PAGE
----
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Best rendition of "Always" - Choose up to two selections...

  • Tony Bennett

    Votes: 0 0.0%
  • Marvin Gaye

    Votes: 0 0.0%

The Showtunes Sing-Off - Irving Berlin - "Always" - Part 1 of 2

1498 Views 30 Replies 12 Participants Last post by  Dimace
Irving Berlin | American composer | Britannica

Irving Berlin - "Always"

""Always" is a song written by Irving Berlin in 1925, as a wedding gift for his wife Ellin Mackay whom he married in 1926, and to whom he presented the substantial royalties.

Although legend (and Groucho Marx) claims Berlin wrote the song "Always" for The Cocoanuts he never meant for the song to be included in that musical, and it was not. Thematically, it serves as a sequel to Berlin's earlier song "When I Lost You" which pertained to the death of his first wife Dorothy.

The song entered into the public domain on January 1, 2021."


Everything went wrong,
And the whole day long
I'd feel so blue.
For the longest while
I'd forget to smile,
Then I met you.
Now that my blue days have passed,
Now that I've found you at last -

I'll be loving you Always
With a love that's true Always.
When the things you've planned
Need a helping hand,
I will understand Always.


Days may not be fair Always,
That's when I'll be there Always.
Not for just an hour,
Not for just a day,
Not for just a year,
But Always.

Note: This is a two-part contest

Part One - Tony Bennett - Billy Eckstine and Sarah Vaughn - Marvin Gaye - Billie Holiday - Frank Sinatra (1947)

Part Two - Bobby Darin - Ella Fitzgerald - Mandy Patinkin - Frank Sinatra (1961) - Kiri Te Kanawa

Tony Bennett

Billy Eckstine and Sarah Vaughn

Marvin Gaye

Billie Holiday

Frank Sinatra - (1947)
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Before I listen and vote, once again I'd like to digress and ask a question.

When I was young this kind of music was not 'cool' with my friends. I always watched and loved the musicals they used to show on the TV. The first inkling I had that these were 'cool' songs, was finding covers by Motown artists and other black artists like Aretha. At that stage Rock and Rollers wouldn't touch them with a barge pole. At the time the link seemed pretty obvious to me; Motown songs were just so well written. Strong melodies and well crafted lyrics. Proper songs like "the classics".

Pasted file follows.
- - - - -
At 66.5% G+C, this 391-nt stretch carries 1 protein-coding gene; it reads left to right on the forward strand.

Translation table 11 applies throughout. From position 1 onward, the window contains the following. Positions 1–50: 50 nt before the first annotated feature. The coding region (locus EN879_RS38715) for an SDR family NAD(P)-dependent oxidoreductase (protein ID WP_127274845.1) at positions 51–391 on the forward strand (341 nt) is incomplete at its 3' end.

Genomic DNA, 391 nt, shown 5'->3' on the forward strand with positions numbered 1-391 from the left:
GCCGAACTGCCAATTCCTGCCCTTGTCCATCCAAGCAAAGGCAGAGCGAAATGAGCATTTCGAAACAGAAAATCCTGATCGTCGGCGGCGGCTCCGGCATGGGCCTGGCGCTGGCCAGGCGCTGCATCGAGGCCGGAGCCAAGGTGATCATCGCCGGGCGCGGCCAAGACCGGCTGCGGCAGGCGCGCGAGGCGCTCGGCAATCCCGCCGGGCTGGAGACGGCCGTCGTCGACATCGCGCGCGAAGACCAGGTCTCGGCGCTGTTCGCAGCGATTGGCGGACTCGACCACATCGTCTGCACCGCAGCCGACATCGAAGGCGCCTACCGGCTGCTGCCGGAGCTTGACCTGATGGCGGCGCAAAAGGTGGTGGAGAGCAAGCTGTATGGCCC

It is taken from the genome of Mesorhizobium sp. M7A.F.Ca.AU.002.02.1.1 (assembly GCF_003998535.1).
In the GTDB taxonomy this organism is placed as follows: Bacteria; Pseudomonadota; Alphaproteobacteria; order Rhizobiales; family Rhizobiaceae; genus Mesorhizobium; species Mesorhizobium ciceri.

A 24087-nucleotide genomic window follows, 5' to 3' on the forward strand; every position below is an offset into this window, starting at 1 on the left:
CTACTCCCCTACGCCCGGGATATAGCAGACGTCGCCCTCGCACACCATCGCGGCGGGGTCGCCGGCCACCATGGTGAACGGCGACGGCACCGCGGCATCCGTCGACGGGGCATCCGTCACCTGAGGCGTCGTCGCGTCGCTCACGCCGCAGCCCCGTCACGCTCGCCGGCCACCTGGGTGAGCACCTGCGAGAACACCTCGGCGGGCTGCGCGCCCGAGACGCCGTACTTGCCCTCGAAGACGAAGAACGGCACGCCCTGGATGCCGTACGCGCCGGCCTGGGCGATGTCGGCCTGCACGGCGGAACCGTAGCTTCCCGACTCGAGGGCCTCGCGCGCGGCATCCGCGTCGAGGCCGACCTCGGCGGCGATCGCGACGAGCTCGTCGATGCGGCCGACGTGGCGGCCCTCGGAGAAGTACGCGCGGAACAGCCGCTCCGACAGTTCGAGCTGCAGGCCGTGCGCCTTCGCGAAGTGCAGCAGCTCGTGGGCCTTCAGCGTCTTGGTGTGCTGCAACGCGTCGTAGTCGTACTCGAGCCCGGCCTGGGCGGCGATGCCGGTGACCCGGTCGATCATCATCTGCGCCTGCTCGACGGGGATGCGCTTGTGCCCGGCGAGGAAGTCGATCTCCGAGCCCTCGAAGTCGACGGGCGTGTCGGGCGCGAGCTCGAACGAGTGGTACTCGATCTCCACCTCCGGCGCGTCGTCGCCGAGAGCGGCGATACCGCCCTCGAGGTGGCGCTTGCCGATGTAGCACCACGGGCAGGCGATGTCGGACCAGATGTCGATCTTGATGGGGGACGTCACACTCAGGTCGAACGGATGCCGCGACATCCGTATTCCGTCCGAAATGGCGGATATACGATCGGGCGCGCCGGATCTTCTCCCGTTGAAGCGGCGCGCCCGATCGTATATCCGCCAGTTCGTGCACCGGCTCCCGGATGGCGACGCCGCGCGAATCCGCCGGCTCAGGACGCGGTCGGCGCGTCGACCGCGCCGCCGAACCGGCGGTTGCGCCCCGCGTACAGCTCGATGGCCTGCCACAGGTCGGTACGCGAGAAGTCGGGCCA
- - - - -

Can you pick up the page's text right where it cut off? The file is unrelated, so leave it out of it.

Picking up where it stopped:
Since then I've also wondered if Berry Gordon made his artists cover these to expand their market? Does anyone know if that was the case?

Either way I still think that e.g. the best of Smokey Robinson, stands alongside the standards in the Great American Songbook.

PS Thanks for including the Marvin Gaye cover - it prompted these recollections and I really look forward to hearing it.
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Just a gorgeous song. One of those you've absorbed internally since before you could even sing and it comes as a shock to discover the fact that someone, not anon., actually wrote it!

Tony Bennett - I want to say that the night I saw him at the ROH when he got to the part where he always said
"This is where the band demand a break and so why would I need a mic, when I started before they were a thing?" ...he sang "Always". (but my memory is shocking and it's probably just wish fulfilment). I'd prefer that versions to this.
Would I have guessed that was Marvin? I'd have agreed I'd heard the voice and its style before but no, I'd never have guessed. But hearing it once is probably enough.
Seems to me the smaller the group the more I love Lady Day.
Normally I prefer the slightly later Frank, but does a lovely job and comes close.

Sarah and Billy. I have this and now I'm off to find the CD. Truly gorgeous. 1 vote.
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I don't have that Vaughan/Eckstine album, but I have a Verve Records Berlin compilation disc, which has several tracks by them. They do a very nice job with "You're Just in Love," barring one sour note by Eckstine.
You don't need analyzing...:p
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